Next day when we met Rama Dasa, he expressed his thoughts; he said the curvy statue can also be seen as a bird. He was right, it seems like a flying pigeon. Do share your thoughts and opinions, I'm sure the discussions will be interesting.
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10 comments:

Mala Kulkarni said...

Never seen before these statues anywhere .very interesting post. Rama Dasa was correct looks like flying bird only.

Team G Square said...

Have been planning to visit this place for long. Nice to see the pictures of this place . Thanks for sharing about this place.

Pushpa said...

Vey interesting post!! I heard about Rakshasa kallu in different villages, but I didn't show much interest on that. I think there must be specific reason for existence of Rakshasa Kallu...not because of curse! It's just a opinion. Thanks for sharing such a interesting post.

siddeshwar said...

Thank you Mala, TGS & Pushpa.

Pushpa, please share the names of the villages which might have Rakshasa Kallu. That information will be realyl helpful in locating and documenting historic artifacts.

Pushpa said...

I heard this word from Andra friends,when I was there in collage. People also call Rakshasa gallu as Pandava gallu. I don't know particular village name, but I think may be we get this type of stones near Karnataka-Andra border...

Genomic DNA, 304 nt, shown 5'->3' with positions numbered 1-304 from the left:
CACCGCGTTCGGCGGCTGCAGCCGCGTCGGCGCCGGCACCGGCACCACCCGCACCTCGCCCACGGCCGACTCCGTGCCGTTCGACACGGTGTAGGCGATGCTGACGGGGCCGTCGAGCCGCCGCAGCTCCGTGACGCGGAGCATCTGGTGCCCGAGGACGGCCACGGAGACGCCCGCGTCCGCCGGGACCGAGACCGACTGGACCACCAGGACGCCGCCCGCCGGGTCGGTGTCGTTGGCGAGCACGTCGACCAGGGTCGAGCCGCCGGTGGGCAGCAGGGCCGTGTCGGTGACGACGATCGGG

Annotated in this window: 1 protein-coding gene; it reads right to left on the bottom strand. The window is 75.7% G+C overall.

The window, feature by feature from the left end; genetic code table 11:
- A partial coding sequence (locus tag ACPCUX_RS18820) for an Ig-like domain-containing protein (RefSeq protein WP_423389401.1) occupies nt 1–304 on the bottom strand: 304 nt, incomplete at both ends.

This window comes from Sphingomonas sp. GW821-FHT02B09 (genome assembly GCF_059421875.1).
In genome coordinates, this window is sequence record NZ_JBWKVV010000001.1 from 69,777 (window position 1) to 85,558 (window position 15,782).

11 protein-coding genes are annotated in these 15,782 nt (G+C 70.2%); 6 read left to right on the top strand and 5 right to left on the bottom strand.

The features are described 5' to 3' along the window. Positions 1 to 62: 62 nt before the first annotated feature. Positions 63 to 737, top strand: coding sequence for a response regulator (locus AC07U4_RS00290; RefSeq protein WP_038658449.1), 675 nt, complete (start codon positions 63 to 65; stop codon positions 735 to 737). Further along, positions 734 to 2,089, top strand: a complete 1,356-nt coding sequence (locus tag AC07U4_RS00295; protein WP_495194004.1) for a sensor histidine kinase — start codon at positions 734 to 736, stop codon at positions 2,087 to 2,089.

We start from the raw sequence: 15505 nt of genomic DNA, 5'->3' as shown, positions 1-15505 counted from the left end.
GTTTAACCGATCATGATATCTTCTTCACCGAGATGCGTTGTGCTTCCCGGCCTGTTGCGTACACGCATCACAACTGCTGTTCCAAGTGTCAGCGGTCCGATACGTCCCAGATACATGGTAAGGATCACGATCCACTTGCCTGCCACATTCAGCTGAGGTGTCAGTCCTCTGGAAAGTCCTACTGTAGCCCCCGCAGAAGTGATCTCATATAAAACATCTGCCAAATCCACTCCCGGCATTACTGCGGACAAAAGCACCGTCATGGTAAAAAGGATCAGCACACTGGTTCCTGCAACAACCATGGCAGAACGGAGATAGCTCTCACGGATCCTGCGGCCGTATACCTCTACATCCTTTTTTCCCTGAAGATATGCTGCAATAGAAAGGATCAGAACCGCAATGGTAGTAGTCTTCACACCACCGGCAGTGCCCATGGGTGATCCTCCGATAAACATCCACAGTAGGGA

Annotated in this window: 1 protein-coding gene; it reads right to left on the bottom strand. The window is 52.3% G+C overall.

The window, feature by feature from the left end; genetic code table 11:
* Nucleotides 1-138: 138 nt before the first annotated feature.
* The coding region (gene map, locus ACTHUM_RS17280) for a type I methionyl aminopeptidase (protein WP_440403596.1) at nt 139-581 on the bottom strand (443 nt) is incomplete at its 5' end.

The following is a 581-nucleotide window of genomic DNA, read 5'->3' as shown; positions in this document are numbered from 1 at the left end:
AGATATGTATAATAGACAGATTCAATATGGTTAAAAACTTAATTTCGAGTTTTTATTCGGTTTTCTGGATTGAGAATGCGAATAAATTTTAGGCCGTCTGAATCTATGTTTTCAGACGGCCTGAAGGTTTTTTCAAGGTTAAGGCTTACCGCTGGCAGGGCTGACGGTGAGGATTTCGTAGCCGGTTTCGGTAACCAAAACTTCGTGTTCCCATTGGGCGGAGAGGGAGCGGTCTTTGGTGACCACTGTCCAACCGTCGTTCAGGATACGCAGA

siddeshwar said...

In fact Kumathi itself is 15 to 20 kms from Karnataka-Andhra border. I hope the village you are referring to is a different one.

Manjula Umesh said...

when i saw the pics,I too thought its scarecrow & then as plus symbol, hurried to see details for what they are really, its interesting, the story behind those statues is nice, wld like to believe it :) Yes the outlook of statues looks like male & female, as u said they may be grave markers. I had never seen such statues nor heard about it..nice to know about these statues.

siddeshwar said...

Thanks Manjula. There might be other sites with similar statues, perhaps smaller ones.

अभिषेक मिश्र said...

It seems that the Dolmen are a part of any stone circle, whose other stones have been destroyed due to any reason. The 'Demon stones' are really unique, but they resembles Birds too. This type of structures were a part of megalithic culture.

siddeshwar said...

Thanks Abhishek. A stone circle around the dolmen - yes, its a possibility.